6. Don’t give the coaches a pass. There is an obvious void of leadership for this group, but these coaches have not done a good job getting them ready to play. They don’t put them in a position to be successful either, especially on offense. Running toss plays to Carlos Hyde and iso plays up the middle with Jordan Hall. It’s like they don’t even know the strengths of their own players. Tight end Jake Stoneburner had four touchdown catches the first two weeks of the season and a total of four catches since. Are defenses really scheming him that well? That doesn’t even seem possible, and he’s about the only guy they have right now who can catch the football. But this staff continues to show a stubbornness to do anything different until they are absolutely backed into a corner. The reality is, the entire staff has been in a corner all season, they just haven’t shown the type of urgency that comes with it. Some of it is the fact they have a young football team, but it’s clear that Braxton is a playmaker and it’s clear that there are other ways to get guys like Hall and Boom Herron in space. Just look at how Purdue uses their guys, or Indiana for that matter. Are their guys that much better than the ones Ohio State is putting out there? If so, then what is the point of even writing this column. The fact is, Ohio State still has as much more talent than any of these teams. It’s just not quite as lopsided as it was in the past, which means the coaches actually have to do a little coaching.

7. Never underestimate special teams. Even after all that, the Buckeyes should be talking about another last-minute victory. After all, Miller threw a touchdown pass with 55 seconds on the clock to tie the game. An extra point—often considered a formality—is all that stood between Ohio State and sweet victory. But extra points should never be considered a formality. Nothing on special teams should be anymore. It is every bit as important as offense and defense. If you don’t believe that, just look back at the last two seasons for Ohio State. How many times have special teams played a critical role in the outcome of the game? This was just the latest example and it prevented the Buckeyes from stealing a game they probably didn’t deserve to win.

8. Shazier is as good as advertised. One of the few bright spots for the Buckeyes Saturday was the play of Ryan Shazier. The young freshman linebacker stepped in after Andrew Sweat was lost to a concussion and he actually outshined his senior counterpart. What’s not to love about Shazier? He flies around the field and he loves to hit people. It cost him one time Saturday on a late hit against the quarterback, but there is no way to fault this kid for being aggressive. He has great speed and seems to have the kind of motor coaches only dream of in a guy this talented. It will be fun to watch him develop over the next three years, but Shazier may have come along quicker than expected. If Sweat has to miss any time, Shazier immediately becomes a mainstay on the defense. He probably should be anyway.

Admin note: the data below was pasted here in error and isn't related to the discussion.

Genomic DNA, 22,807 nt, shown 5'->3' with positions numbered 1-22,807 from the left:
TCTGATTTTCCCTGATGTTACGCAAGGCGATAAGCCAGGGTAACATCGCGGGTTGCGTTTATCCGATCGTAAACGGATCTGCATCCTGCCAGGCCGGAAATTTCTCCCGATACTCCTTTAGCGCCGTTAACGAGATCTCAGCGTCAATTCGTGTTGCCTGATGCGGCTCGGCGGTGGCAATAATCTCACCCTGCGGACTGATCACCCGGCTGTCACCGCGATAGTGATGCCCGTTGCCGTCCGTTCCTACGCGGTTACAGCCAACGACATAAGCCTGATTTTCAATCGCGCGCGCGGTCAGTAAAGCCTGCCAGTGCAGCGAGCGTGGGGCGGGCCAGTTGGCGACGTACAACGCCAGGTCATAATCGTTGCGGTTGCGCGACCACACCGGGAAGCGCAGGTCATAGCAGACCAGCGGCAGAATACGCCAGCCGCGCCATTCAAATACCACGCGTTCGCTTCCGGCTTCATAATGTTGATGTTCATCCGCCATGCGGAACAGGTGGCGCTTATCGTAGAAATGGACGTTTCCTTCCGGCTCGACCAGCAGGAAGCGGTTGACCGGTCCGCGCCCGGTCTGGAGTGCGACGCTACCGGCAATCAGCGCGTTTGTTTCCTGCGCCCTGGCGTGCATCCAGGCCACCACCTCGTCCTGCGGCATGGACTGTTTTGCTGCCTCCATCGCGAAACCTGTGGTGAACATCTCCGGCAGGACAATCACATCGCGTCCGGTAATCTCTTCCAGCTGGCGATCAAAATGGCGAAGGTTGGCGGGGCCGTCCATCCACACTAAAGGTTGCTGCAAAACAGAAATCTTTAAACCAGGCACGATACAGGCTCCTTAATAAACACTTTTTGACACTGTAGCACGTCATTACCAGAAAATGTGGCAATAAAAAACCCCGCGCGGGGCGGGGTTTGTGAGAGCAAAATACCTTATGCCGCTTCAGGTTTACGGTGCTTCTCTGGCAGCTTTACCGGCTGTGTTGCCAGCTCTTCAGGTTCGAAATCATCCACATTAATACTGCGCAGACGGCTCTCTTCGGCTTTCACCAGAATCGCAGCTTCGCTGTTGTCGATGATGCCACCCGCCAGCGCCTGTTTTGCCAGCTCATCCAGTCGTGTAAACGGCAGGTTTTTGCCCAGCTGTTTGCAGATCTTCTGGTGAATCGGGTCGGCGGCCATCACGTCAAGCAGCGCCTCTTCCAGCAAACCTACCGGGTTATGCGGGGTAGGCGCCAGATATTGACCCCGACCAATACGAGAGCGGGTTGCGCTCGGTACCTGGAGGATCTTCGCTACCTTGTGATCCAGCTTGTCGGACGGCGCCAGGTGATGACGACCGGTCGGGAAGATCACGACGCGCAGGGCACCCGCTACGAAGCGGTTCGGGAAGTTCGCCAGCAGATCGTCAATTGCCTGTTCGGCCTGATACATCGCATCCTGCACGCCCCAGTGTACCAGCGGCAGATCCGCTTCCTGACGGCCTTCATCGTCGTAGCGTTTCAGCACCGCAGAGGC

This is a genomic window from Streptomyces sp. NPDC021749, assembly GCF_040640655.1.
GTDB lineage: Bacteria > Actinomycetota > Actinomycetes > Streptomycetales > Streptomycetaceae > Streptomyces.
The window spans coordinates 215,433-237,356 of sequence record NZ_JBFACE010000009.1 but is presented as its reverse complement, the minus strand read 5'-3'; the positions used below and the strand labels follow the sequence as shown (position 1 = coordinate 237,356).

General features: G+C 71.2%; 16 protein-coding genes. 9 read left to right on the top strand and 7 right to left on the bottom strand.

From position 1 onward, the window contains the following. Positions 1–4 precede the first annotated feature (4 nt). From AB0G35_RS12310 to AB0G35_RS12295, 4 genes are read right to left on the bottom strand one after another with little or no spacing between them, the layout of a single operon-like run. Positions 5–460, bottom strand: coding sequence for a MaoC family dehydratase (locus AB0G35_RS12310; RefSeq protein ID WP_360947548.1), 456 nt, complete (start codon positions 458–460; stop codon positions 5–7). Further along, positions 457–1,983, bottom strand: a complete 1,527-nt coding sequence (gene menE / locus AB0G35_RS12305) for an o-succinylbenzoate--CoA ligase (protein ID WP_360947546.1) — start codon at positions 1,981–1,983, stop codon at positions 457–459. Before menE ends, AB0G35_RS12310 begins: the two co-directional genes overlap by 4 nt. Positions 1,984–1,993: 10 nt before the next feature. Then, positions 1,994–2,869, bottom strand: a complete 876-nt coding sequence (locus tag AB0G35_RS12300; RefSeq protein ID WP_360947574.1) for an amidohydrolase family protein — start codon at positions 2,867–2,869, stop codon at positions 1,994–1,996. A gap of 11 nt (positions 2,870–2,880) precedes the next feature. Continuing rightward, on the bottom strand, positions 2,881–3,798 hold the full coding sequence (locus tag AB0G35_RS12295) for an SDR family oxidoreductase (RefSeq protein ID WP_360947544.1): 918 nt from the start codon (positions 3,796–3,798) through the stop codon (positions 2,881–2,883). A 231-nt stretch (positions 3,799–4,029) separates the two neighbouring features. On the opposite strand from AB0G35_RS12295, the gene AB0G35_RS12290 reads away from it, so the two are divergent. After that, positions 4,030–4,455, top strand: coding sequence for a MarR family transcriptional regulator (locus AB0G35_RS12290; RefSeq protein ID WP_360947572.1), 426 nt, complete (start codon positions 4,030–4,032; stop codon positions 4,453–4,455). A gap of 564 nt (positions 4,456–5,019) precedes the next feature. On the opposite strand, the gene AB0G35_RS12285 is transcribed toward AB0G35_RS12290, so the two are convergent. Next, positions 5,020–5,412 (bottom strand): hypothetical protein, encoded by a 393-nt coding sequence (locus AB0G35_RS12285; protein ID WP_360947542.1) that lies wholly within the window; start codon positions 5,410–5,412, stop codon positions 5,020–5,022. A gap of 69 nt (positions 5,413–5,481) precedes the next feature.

9. Underwood wasn’t ready for all this. On the other side of the ball, it was a rough day for Antonio Underwood. The freshman out of Shaker Heights was making his first start at right tackle in place of the injured J.B. Shugarts (knee) and he really looked out of place. It’s unfair to pass sweeping judgments on the youngster just yet, but he was completely overmatched in the first half. His pass blocking nearly got Braxton killed once or twice and often times he was forced to grab his man to keep him from getting through into the backfield. It really threw off the rhythm of this offensive line, so much so that they made a change a the end of the half, moving Jack Mewhort out to right tackle and putting Corey Linsley at guard. That seemed to work wonders for the Buckeyes, and Linsley had a great game opening holes for the running backs. Michael Brewster even said after the game that they probably should have gone to that look earlier.

10. This team has some soul-searching to do. The good news—or bad news, depending on how you want to look at it—is that the season is not over, not by a long shot. The Buckeyes are probably out of the Big Ten title race—they would need to win out plus a Wisconsin loss at Illinois and a Wisconsin win vs. Penn State to have a shot. That doesn’t mean they should turn out the lights at Ohio Stadium until next year. The Buckeyes still have two big games left against Penn State and Michigan. If they can win those two games, they would be 8-4 and probably looking at a pretty decent bowl game. It’s not what Ohio State fans are accustomed to, but what did you expect after this team lost Jim Tressel and Terrelle Pryor? The players themselves have some soul-searching to do if that’s to happen. The Nittany Lions and Wolverines are better than any team OSU has beaten this year save for their last-minute upset of Wisconsin.